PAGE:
Where such circumstances are established to the satisfaction of the court, they may be properly acted upon, Wills on Circumstantial Evidence (Seventh edition) 324; A. Okekeifere, Circumstantial Evidence in Nigerian Law (Port Harcourt: Law-house Books, 2000) 1; Omotola v State (supra) 178, Thus, where there is no eye witness account or direct evidence of the commission of an offence, a conviction may be based on circumstantial evidence, Igbale v State (2004) 15 NWLR (pt 896) 314. However, such circumstantial evidence must point to only one conclusion, namely, that the offence had been committed and that it was the accused person who committed It, Dick v C. O. P. (2009) 9 NWLR (pt 1147) 530, 551. For the purpose of drawing an inference of an accused person’s guilt from circumstantial evidence, there must not be other co-existing circumstances which would weaken or destroy the inference, Igho v State (1978) 3 SC 87: State v Edobor (1975) 9-11 SC 69. Thus, all other factors and surrounding circumstances must be carefully considered for they may be enough to adversely affect the inference of guilt, Lori v State (1980) 8-11 SC 81; Udedibia v State (1976) 11 SC 133; Aigbadion v State (2000) 7 NWLR (pt 666) 686.

See also  F.R.A. Williams V. Dr. M.a. Majekodunmi (1962) LLJR-SC

The explanation for this need for circumspection is simple: evidence that falls within this category may be fabricated to cast aspersion on other people per Lord Normand in R v Tepper (1952) 480, 489 approvingly adopted in State

v. Edobor (1975) 9-11 SC 69, 77. That is why a court must, properly, appraise the circumstantial evidence adduced by the Prosecution before convicting an accused person thereon, Adepelu v State (1998) 9 NWLR (pt 565) 185; Iko v State (2001) FWLR (pt 68) 1161; (2001) 14 NWLR (pt 732) 221; Orji v State (2008) All FWLR (pt 422) 1093, 1107.

It must be noted that there is no yardstick by which any circumstantial evidence can be measured before a conviction can be entered against an accused person. Thus, each case depends on its own facts. However, one test which such evidence must satisfy is that it should lead to the guilt of the accused person and leave no degree to possibility or chance that other persons could have been responsible for the commission of the offence, Ijiofor v State (supra) 385; Ebenehi v State (supra) 1832.

With regard to this appeal, I take the view that the lower court, correctly, mapped the nexus of the criminality of the accused person in the circumstances. In the first place, the appellant’s retraction of his confessional statements, as shown above, could not have vitiated the proceedings, Obidiozo and Ors. v. The State (1987) 1 NWLR (pt. 67) 748; (1987) 11-12 SCNJ 103; Okaroh v The State (1988) 3 NWLR (pt 81) 220; (1988) 1 SCNJ 124; Ikemson and Ors v The State (1989) 3 NWLR (pt 110) 455, 467-468; (1989) 6 SCNJ 54; Ejinima v The State (1991) 6 NWLR (pt. 200) 637; (1991) 7 SCNJ 318; Durugo v The State (1992) 7 NWLR (pt. 255) 525; (1992) 9 SCNJ 46; Egboghonome v The State (1993) 7 NWLR (pt.306) 382; (1993) 9 SCNJ (pt.1) 1, 29, 32, 48.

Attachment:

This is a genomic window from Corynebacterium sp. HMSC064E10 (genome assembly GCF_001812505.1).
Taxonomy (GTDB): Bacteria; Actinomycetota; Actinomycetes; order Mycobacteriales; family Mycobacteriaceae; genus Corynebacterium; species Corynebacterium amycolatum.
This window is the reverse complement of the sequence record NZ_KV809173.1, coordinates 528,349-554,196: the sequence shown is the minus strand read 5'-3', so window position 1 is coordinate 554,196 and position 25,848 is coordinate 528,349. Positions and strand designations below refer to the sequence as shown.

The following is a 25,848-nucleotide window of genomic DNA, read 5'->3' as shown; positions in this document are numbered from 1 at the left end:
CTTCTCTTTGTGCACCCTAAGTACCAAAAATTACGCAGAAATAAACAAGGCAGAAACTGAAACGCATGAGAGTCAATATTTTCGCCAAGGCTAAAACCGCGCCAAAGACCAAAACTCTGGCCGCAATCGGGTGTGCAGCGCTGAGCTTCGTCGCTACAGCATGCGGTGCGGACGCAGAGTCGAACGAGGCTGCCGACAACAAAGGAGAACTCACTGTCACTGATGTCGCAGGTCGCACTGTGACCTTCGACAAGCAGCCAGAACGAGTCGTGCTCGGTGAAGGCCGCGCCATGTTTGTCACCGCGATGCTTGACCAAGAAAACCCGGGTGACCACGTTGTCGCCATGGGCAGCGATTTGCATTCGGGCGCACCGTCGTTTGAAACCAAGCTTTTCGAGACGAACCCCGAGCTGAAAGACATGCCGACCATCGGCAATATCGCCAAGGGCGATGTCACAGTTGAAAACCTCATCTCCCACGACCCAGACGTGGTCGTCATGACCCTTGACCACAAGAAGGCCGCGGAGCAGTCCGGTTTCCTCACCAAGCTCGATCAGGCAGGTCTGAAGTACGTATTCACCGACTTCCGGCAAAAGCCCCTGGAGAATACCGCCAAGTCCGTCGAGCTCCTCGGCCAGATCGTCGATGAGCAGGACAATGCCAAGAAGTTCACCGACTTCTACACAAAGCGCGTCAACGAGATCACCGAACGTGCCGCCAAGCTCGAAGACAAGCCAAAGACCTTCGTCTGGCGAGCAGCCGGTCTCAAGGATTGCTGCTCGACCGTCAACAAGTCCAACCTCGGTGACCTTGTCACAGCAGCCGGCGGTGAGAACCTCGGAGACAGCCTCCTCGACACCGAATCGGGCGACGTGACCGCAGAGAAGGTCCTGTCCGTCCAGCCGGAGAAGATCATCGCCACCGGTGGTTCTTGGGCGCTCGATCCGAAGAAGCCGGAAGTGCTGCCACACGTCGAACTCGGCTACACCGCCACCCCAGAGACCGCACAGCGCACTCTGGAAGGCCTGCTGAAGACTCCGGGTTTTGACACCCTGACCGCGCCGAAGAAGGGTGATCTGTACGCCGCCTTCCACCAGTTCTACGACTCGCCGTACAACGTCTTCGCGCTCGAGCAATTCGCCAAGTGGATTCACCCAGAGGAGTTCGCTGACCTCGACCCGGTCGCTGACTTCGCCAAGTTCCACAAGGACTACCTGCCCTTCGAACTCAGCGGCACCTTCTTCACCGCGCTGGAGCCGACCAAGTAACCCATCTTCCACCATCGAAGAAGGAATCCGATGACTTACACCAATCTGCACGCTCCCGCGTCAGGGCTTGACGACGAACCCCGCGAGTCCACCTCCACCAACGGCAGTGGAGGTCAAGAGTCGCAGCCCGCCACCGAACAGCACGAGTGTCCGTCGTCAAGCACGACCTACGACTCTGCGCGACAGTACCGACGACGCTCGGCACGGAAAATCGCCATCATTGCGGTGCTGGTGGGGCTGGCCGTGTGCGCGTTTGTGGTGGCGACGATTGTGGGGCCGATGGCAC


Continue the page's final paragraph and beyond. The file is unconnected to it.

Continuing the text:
Indeed, the lower court’s unanswerable concurrent findings put paid to the appellant counsel’s submission on this issue. Hear Abiru JCA:

Additionally, the lower court referred to the doctrine of ‘last seen’…The doctrine of ‘last seen’ means that the law presumes that the person last seen with a deceased (person) bears full responsibility for his death if it turns out that the person last seen with him has turned up (sic) dead. Thus, where a defendant was the last person to be seen in the company of the deceased (person) and circumstantial evidence is overwhelming and leads to no other safe confusion, then there is no room for acquittal. It is the duty of the defendant in such damnifying circumstances to give an explanation relating to how the deceased met his or her death and in the absence of such an explanation, surely and certainly, a trial court will be perfectly justified in drawing the necessary inference that the defendant must have killed the deceased…

(page 199 of the record)

His Lordship then proceeded to instantiate the circumstances which favoured the inferences that the appellant, intentionally, caused the death of the deceased person. According to the erudite Justice of the Court of Appeal:

There was unchallenged evidence in the testimony of the second prosecution witness, the wife of the deceased person, that the deceased was last seen leaving the house in the company of the appellant in the night of the day before the corpse of the deceased (person) was discovered and the third prosecution witness said he last saw the appellant with the deceased (person) in the room of the appellant in the compound where the corpse was discovered under a heap of sand. This was the room where splashes of blood were found everywhere on the next day shortly before the corpse was discovered in a heap of sand in the compound. These were compelling facts requiring explanation from the appellant and the appellant offered no explanation. There was thus cogent, credible and compelling facts in the evidence led by the Prosecution before the lower court to justify and sustain the finding of the lower court that the appellant participated in the killing of the deceased (person). This court cannot fault the findings of the lower court on the guilt of the appellant.

(page 199 of the record)